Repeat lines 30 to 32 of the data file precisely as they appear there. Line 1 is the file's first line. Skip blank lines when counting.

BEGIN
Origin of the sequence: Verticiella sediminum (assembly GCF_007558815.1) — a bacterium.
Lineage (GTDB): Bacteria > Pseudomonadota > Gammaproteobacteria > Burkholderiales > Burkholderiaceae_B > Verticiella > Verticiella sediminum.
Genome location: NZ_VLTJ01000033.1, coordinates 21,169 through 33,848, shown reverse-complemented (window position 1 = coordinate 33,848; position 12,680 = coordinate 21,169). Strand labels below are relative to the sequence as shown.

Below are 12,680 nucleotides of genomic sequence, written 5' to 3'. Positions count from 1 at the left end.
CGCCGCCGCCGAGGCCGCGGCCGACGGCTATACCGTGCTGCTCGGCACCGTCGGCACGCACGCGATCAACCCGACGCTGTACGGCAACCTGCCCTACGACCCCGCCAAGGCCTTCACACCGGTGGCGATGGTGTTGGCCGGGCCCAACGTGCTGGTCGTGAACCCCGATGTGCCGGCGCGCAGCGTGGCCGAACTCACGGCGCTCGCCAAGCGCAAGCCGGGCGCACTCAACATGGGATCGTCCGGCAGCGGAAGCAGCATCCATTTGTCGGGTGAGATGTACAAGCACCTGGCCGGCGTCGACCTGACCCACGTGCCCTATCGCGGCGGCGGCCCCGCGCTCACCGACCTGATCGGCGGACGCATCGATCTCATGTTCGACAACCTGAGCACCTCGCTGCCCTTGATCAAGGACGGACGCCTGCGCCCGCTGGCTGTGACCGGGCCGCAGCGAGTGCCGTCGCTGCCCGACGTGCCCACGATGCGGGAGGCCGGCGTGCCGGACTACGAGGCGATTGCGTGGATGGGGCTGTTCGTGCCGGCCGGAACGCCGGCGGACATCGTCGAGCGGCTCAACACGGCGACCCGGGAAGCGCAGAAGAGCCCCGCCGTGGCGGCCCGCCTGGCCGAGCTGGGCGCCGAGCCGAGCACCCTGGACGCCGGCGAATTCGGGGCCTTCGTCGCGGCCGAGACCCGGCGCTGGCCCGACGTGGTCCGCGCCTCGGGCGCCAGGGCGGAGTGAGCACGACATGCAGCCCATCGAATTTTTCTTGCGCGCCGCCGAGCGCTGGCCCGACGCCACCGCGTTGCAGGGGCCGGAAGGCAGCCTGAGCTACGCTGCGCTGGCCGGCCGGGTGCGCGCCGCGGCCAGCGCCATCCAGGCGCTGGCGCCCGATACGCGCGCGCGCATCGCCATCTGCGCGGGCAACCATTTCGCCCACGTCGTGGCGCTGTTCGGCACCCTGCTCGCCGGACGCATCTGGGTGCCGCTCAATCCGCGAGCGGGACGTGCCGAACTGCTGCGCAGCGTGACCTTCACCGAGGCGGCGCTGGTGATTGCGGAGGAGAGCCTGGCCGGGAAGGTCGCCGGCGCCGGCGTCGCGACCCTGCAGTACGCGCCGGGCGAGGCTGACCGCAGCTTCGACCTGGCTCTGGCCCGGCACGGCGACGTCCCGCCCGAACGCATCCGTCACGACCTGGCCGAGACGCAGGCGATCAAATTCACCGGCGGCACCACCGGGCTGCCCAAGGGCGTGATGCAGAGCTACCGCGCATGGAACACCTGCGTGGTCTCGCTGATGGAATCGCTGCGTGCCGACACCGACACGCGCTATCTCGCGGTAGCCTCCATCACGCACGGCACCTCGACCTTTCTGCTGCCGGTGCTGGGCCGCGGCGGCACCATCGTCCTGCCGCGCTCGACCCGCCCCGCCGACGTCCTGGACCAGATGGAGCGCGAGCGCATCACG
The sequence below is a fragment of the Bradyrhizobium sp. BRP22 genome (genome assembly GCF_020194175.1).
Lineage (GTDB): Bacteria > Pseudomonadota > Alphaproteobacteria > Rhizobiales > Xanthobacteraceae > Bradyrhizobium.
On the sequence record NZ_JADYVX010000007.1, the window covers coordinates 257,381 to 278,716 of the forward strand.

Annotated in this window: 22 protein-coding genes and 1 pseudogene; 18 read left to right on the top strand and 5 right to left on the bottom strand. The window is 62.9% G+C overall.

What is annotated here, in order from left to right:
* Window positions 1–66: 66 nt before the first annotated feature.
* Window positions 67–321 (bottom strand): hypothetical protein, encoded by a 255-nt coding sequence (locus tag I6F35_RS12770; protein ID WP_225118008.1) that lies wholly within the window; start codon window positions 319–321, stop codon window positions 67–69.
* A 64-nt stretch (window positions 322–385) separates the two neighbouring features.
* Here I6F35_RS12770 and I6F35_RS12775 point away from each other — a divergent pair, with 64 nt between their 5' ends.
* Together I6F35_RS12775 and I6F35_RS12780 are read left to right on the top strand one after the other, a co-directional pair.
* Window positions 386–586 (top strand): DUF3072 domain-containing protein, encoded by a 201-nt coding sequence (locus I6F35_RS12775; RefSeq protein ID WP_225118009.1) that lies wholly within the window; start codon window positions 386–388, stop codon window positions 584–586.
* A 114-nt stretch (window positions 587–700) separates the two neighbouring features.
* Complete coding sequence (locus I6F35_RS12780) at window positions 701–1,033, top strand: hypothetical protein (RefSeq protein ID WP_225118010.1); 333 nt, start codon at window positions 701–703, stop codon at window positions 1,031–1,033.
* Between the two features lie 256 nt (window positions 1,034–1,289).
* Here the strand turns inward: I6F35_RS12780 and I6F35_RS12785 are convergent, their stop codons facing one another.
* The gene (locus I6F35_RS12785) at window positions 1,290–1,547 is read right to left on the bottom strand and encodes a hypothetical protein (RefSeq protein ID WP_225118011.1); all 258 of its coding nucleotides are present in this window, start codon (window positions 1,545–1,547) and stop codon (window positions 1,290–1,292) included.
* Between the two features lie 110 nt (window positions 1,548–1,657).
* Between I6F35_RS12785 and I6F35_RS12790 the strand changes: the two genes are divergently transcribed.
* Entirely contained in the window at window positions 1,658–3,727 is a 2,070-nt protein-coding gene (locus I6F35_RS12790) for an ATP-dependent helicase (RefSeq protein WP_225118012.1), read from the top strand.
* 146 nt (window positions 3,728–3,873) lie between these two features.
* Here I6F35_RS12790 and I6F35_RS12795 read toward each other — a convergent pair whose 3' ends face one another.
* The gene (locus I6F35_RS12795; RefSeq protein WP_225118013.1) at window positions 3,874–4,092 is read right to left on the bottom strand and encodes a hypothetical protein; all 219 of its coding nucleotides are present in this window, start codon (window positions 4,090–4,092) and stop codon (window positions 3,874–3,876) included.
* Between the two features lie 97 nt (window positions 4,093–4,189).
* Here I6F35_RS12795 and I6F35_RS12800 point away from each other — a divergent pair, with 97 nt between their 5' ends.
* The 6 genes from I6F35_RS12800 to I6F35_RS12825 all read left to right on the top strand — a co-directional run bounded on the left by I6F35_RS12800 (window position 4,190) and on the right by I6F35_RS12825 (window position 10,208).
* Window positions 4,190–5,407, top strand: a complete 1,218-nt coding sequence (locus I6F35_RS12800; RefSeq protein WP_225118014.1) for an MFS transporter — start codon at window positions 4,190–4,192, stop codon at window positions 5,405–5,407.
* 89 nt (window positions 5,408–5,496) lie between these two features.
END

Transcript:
* The 6 genes from I6F35_RS12800 to I6F35_RS12825 all read left to right on the top strand — a co-directional run bounded on the left by I6F35_RS12800 (window position 4,190) and on the right by I6F35_RS12825 (window position 10,208).
* Window positions 4,190–5,407, top strand: a complete 1,218-nt coding sequence (locus I6F35_RS12800; RefSeq protein WP_225118014.1) for an MFS transporter — start codon at window positions 4,190–4,192, stop codon at window positions 5,405–5,407.
* 89 nt (window positions 5,408–5,496) lie between these two features.